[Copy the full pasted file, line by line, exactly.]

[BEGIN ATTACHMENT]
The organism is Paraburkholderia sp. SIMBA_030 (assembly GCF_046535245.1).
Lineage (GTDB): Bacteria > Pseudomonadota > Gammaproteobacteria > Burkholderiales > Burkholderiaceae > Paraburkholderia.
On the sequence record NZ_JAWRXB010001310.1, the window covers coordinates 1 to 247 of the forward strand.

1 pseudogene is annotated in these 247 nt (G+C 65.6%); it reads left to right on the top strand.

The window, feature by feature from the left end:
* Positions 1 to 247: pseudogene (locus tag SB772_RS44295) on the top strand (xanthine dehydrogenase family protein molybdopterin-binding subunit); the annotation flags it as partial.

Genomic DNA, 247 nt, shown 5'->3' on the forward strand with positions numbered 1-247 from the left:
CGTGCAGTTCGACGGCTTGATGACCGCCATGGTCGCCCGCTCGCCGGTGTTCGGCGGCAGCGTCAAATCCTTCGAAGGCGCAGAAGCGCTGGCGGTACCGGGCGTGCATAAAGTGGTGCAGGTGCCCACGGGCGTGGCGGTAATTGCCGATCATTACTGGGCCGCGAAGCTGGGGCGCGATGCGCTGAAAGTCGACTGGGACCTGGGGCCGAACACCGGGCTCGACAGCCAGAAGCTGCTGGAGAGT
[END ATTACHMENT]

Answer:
The organism is Paraburkholderia sp. SIMBA_030 (assembly GCF_046535245.1).
Lineage (GTDB): Bacteria > Pseudomonadota > Gammaproteobacteria > Burkholderiales > Burkholderiaceae > Paraburkholderia.
On the sequence record NZ_JAWRXB010001310.1, the window covers coordinates 1 to 247 of the forward strand.

1 pseudogene is annotated in these 247 nt (G+C 65.6%); it reads left to right on the top strand.

The window, feature by feature from the left end:
* Positions 1 to 247: pseudogene (locus tag SB772_RS44295) on the top strand (xanthine dehydrogenase family protein molybdopterin-binding subunit); the annotation flags it as partial.

Genomic DNA, 247 nt, shown 5'->3' on the forward strand with positions numbered 1-247 from the left:
CGTGCAGTTCGACGGCTTGATGACCGCCATGGTCGCCCGCTCGCCGGTGTTCGGCGGCAGCGTCAAATCCTTCGAAGGCGCAGAAGCGCTGGCGGTACCGGGCGTGCATAAAGTGGTGCAGGTGCCCACGGGCGTGGCGGTAATTGCCGATCATTACTGGGCCGCGAAGCTGGGGCGCGATGCGCTGAAAGTCGACTGGGACCTGGGGCCGAACACCGGGCTCGACAGCCAGAAGCTGCTGGAGAGT